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“Love Letters to Appalachia” Exhibit by Jessie McClanahan and Nevada Tribble

November 27th – December 18th, 2021

Fridays & Saturdays from 4pm – 8pm

M.I.B. Gallery
48 E. Main Street
Buckhannon, WV 26201

ART26201 will present “LOVE LETTERS TO APPALACHIA,” an exhibition by West Virginia artists Jessie McClanahan and Nevada Tribble, Saturday, November 27, 2021, at the M.I.B. GALLERY in the Colonial Arts Center. There will be an artists’ reception from 4 to 8 p.m., and McClanahan and Tribble will give a special introduction to their works at 5 p.m. Reservations are recommended for the artists’ introduction, and they can be emailed to

In addition to the opening event on November 27, the M.I.B. GALLERY will be open from 4-8 p.m. on December 3, 4, 10, 11, 17 and 18.

All events at the M.I.B. GALLERY are free and open to the public. Significant financial assistance for the Colonial Arts Center Rehabilitation project has been provided by the West Virginia Department of Arts, Culture and History; ART26201; and Buckhannon Community Theatre.

“Intertwined” by Jessie McClanahan and Nevada Tribble


Jessie McClanahan is from Charleston, West Virginia, and she grew up in a small city nestled in the Appalachian Mountains. Her work is heavily influenced by her upbringing in the rolling hills and old growth forests. Everything she makes is through an Appalachian lens and a reverence for not only nature, but for the people and traditions there. When describing her work, she says, “I want to emulate the way that the moss and lichen grow over boulders; or the way that a tree grows from the cracks of a cliff and holds on with resilience.” Her work investigates the relationships that we have with each other and the land.


Nevada Tribble is a papermaker and fiber artist from Elkins, West Virginia. Her work synthesizes traditional processes in unconventional ways to express her connection with nature and sense of place. Growing up in the heart of the Monongahela National Forest taught her to appreciate the unique communities of both plants and people that make this area special. She hopes that her work inspires people to search for their own connections to the people and plants around them.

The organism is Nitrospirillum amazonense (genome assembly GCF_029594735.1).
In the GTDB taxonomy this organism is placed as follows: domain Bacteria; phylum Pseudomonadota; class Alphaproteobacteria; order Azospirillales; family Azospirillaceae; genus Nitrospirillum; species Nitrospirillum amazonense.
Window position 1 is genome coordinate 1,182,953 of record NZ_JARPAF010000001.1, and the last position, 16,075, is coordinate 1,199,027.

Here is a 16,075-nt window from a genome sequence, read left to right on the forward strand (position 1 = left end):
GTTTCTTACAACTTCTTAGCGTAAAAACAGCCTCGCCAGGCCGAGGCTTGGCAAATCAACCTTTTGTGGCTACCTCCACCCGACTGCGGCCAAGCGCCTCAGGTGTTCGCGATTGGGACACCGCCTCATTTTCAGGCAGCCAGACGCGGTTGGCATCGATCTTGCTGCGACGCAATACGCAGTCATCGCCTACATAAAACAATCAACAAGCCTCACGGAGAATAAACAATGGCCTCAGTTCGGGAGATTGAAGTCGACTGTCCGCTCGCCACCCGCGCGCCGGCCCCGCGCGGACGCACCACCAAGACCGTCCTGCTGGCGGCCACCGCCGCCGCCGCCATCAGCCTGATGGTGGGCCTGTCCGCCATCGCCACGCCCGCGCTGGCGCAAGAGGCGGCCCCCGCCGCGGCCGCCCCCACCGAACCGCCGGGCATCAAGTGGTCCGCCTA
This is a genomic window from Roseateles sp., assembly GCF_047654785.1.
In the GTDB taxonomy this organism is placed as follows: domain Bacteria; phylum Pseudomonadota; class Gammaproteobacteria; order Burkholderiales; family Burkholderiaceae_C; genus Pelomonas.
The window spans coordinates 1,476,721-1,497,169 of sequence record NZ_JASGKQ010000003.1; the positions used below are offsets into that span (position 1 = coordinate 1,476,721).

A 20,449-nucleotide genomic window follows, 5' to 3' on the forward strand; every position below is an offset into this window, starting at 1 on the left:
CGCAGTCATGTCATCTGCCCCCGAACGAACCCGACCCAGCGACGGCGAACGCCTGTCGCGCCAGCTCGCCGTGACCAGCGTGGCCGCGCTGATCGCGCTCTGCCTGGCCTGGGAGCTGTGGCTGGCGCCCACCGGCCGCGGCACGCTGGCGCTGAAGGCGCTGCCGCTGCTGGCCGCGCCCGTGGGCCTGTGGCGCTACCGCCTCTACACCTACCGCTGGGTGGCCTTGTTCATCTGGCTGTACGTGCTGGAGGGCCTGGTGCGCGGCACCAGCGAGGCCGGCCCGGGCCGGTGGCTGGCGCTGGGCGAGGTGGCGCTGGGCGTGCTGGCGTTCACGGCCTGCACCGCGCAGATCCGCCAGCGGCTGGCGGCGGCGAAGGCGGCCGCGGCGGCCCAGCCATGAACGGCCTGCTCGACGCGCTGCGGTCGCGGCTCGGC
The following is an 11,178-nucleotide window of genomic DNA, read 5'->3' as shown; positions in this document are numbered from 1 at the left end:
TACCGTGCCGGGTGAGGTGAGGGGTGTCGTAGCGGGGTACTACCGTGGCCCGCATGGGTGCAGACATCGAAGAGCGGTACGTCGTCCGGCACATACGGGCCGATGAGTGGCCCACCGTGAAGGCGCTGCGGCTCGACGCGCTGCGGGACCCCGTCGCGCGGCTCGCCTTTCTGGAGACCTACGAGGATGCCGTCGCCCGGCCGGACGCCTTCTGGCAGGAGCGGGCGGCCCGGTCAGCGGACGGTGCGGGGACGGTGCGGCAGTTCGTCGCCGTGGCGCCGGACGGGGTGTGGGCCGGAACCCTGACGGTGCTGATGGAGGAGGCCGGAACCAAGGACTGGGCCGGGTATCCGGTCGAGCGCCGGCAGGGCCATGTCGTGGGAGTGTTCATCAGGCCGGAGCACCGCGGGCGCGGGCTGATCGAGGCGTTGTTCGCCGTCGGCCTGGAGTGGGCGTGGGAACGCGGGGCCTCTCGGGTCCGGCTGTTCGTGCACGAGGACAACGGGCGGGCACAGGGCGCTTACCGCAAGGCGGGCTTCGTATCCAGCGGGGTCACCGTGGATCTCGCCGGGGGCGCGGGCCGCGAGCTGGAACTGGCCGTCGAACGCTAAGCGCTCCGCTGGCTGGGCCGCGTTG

We are both beginning periods of our lives in which we’ll be spending some time away from Appalachia, so it seems appropriate to write some letters home. We are each expressing our love and connection to this place that brought us up, in our respective visual languages.

Jessie speaks through clay and fire. She sources and uses native materials throughout Appalachia to create and record stories of her home and the people in it. She’s interested in the stories of people and their connections to the land that they’re from. She’s wants to celebrate and cherish the connection the people here in Appalachia have to the land and one another.

Nevada speaks through paper and thread, by stitching one narrative to another. She is interested in the way memories become stories, by being told and retold within families and communities, eventually becoming part of the folklore of a place. Even as people are imbuing places with meaning this way, the plants stand witness and give the place color, shape, and life. Nevada’s art is a celebration of this symbiotic exchange of meaning that she has witnessed in Appalachia.

Our combined work is a message of gratitude and love for the place we are from, and will always be able to call home.